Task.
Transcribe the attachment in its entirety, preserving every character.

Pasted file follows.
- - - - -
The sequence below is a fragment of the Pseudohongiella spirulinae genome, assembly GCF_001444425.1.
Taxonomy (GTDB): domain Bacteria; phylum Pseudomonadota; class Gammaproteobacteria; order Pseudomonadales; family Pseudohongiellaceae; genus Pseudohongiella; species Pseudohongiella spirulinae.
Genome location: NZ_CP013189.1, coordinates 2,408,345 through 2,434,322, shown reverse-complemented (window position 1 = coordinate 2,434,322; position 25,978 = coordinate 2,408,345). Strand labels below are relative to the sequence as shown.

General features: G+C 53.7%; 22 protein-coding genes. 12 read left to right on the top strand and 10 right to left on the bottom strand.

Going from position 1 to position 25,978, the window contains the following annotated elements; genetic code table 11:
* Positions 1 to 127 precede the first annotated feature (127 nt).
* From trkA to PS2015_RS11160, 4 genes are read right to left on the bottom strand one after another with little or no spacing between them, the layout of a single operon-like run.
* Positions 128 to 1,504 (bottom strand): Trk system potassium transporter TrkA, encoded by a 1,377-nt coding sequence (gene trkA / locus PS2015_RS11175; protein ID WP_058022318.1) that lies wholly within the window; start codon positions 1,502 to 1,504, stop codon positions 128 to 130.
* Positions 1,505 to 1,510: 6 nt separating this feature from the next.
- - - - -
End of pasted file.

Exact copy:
The sequence below is a fragment of the Pseudohongiella spirulinae genome, assembly GCF_001444425.1.
Taxonomy (GTDB): domain Bacteria; phylum Pseudomonadota; class Gammaproteobacteria; order Pseudomonadales; family Pseudohongiellaceae; genus Pseudohongiella; species Pseudohongiella spirulinae.
Genome location: NZ_CP013189.1, coordinates 2,408,345 through 2,434,322, shown reverse-complemented (window position 1 = coordinate 2,434,322; position 25,978 = coordinate 2,408,345). Strand labels below are relative to the sequence as shown.

General features: G+C 53.7%; 22 protein-coding genes. 12 read left to right on the top strand and 10 right to left on the bottom strand.

Going from position 1 to position 25,978, the window contains the following annotated elements; genetic code table 11:
* Positions 1 to 127 precede the first annotated feature (127 nt).
* From trkA to PS2015_RS11160, 4 genes are read right to left on the bottom strand one after another with little or no spacing between them, the layout of a single operon-like run.
* Positions 128 to 1,504 (bottom strand): Trk system potassium transporter TrkA, encoded by a 1,377-nt coding sequence (gene trkA / locus PS2015_RS11175; protein ID WP_058022318.1) that lies wholly within the window; start codon positions 1,502 to 1,504, stop codon positions 128 to 130.
* Positions 1,505 to 1,510: 6 nt separating this feature from the next.